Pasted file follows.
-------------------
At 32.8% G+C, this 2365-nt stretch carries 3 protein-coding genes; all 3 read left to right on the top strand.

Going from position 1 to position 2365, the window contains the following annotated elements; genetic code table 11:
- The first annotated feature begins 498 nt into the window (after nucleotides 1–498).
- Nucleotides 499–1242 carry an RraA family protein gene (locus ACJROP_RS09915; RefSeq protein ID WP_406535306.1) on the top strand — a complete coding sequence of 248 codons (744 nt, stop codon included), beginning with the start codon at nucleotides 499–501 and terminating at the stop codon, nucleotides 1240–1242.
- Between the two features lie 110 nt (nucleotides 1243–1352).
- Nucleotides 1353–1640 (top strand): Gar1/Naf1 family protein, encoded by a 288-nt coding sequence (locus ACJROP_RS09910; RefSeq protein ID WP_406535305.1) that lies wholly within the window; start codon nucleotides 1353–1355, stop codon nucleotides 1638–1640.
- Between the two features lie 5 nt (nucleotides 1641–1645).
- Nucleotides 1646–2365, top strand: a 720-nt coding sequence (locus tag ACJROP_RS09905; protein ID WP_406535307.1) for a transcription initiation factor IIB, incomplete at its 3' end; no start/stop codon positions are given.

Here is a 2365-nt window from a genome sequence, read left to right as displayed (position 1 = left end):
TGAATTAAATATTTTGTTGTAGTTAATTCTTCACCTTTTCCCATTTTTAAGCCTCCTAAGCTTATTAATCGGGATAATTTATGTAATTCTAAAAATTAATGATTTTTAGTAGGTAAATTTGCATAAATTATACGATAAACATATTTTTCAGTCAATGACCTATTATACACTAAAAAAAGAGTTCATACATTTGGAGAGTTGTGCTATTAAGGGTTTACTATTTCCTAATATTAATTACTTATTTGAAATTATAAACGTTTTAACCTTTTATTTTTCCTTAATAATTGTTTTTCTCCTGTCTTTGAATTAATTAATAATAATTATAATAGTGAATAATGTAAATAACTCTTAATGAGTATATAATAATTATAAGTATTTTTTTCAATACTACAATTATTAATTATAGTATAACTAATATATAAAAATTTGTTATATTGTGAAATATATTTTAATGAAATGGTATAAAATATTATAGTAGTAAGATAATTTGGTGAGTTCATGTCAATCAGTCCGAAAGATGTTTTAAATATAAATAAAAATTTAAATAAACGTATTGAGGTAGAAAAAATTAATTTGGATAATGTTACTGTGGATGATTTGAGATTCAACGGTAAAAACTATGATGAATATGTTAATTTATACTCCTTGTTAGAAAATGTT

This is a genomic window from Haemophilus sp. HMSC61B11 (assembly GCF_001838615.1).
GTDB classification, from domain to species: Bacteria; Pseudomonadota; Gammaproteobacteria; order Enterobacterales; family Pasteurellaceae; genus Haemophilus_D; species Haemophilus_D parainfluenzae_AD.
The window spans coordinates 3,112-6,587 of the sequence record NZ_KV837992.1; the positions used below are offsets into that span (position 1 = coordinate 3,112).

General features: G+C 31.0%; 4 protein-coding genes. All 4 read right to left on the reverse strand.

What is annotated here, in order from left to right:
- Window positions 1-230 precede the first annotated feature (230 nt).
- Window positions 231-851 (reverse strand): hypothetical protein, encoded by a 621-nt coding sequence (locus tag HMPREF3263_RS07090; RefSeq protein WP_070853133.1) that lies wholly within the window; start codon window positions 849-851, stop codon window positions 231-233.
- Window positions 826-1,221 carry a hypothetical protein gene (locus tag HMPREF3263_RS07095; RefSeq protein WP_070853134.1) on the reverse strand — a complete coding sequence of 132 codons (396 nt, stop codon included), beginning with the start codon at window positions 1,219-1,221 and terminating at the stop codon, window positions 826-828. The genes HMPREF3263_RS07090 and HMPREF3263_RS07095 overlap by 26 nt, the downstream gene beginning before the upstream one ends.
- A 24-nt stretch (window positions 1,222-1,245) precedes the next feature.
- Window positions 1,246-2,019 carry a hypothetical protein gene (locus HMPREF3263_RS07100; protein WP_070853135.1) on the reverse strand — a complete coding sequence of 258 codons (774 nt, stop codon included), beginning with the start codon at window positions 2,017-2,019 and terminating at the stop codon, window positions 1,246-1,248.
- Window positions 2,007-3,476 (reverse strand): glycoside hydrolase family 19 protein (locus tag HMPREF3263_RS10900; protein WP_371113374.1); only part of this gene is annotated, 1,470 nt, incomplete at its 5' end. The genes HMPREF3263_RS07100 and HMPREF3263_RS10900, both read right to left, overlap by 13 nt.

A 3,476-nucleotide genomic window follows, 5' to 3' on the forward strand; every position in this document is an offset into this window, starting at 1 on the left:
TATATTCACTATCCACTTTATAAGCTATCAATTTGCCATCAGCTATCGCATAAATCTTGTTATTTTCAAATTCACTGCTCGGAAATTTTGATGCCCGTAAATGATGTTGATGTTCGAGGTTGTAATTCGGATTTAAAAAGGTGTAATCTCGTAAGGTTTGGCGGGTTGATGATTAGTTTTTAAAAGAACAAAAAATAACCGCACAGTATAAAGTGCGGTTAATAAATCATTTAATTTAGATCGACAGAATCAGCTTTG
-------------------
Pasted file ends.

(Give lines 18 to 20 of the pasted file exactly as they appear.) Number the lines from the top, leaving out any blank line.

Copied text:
- Window positions 826-1,221 carry a hypothetical protein gene (locus tag HMPREF3263_RS07095; RefSeq protein WP_070853134.1) on the reverse strand — a complete coding sequence of 132 codons (396 nt, stop codon included), beginning with the start codon at window positions 1,219-1,221 and terminating at the stop codon, window positions 826-828. The genes HMPREF3263_RS07090 and HMPREF3263_RS07095 overlap by 26 nt, the downstream gene beginning before the upstream one ends.
- A 24-nt stretch (window positions 1,222-1,245) precedes the next feature.
- Window positions 1,246-2,019 carry a hypothetical protein gene (locus HMPREF3263_RS07100; protein WP_070853135.1) on the reverse strand — a complete coding sequence of 258 codons (774 nt, stop codon included), beginning with the start codon at window positions 2,017-2,019 and terminating at the stop codon, window positions 1,246-1,248.